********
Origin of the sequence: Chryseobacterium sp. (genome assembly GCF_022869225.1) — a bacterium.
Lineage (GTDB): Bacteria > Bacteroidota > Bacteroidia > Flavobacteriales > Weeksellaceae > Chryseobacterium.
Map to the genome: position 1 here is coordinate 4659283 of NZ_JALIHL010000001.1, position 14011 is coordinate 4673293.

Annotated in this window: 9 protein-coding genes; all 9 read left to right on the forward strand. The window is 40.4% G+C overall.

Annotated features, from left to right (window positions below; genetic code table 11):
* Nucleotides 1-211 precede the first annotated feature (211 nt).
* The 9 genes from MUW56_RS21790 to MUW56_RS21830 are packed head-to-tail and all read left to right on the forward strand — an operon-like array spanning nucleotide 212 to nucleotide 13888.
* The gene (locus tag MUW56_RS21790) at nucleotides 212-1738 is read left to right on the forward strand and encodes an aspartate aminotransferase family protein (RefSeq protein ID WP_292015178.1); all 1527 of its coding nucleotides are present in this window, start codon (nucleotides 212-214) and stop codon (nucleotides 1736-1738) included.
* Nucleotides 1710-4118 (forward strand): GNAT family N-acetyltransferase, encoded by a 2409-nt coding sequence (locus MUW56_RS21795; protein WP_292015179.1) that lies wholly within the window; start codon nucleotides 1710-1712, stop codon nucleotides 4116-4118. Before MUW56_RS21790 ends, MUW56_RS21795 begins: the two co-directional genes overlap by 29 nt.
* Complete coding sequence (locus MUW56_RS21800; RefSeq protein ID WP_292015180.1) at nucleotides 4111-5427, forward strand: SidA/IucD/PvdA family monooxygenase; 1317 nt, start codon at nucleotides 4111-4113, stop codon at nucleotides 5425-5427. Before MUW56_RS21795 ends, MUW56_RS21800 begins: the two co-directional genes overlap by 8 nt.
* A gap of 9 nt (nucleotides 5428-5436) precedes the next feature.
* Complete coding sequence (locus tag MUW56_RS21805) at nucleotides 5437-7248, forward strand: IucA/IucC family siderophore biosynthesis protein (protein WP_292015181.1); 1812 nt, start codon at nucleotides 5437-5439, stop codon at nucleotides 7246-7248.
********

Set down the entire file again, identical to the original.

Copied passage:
Origin of the sequence: Chryseobacterium sp. (genome assembly GCF_022869225.1) — a bacterium.
Lineage (GTDB): Bacteria > Bacteroidota > Bacteroidia > Flavobacteriales > Weeksellaceae > Chryseobacterium.
Map to the genome: position 1 here is coordinate 4659283 of NZ_JALIHL010000001.1, position 14011 is coordinate 4673293.

Annotated in this window: 9 protein-coding genes; all 9 read left to right on the forward strand. The window is 40.4% G+C overall.

Annotated features, from left to right (window positions below; genetic code table 11):
* Nucleotides 1-211 precede the first annotated feature (211 nt).
* The 9 genes from MUW56_RS21790 to MUW56_RS21830 are packed head-to-tail and all read left to right on the forward strand — an operon-like array spanning nucleotide 212 to nucleotide 13888.
* The gene (locus tag MUW56_RS21790) at nucleotides 212-1738 is read left to right on the forward strand and encodes an aspartate aminotransferase family protein (RefSeq protein ID WP_292015178.1); all 1527 of its coding nucleotides are present in this window, start codon (nucleotides 212-214) and stop codon (nucleotides 1736-1738) included.
* Nucleotides 1710-4118 (forward strand): GNAT family N-acetyltransferase, encoded by a 2409-nt coding sequence (locus MUW56_RS21795; protein WP_292015179.1) that lies wholly within the window; start codon nucleotides 1710-1712, stop codon nucleotides 4116-4118. Before MUW56_RS21790 ends, MUW56_RS21795 begins: the two co-directional genes overlap by 29 nt.
* Complete coding sequence (locus MUW56_RS21800; RefSeq protein ID WP_292015180.1) at nucleotides 4111-5427, forward strand: SidA/IucD/PvdA family monooxygenase; 1317 nt, start codon at nucleotides 4111-4113, stop codon at nucleotides 5425-5427. Before MUW56_RS21795 ends, MUW56_RS21800 begins: the two co-directional genes overlap by 8 nt.
* A gap of 9 nt (nucleotides 5428-5436) precedes the next feature.
* Complete coding sequence (locus tag MUW56_RS21805) at nucleotides 5437-7248, forward strand: IucA/IucC family siderophore biosynthesis protein (protein WP_292015181.1); 1812 nt, start codon at nucleotides 5437-5439, stop codon at nucleotides 7246-7248.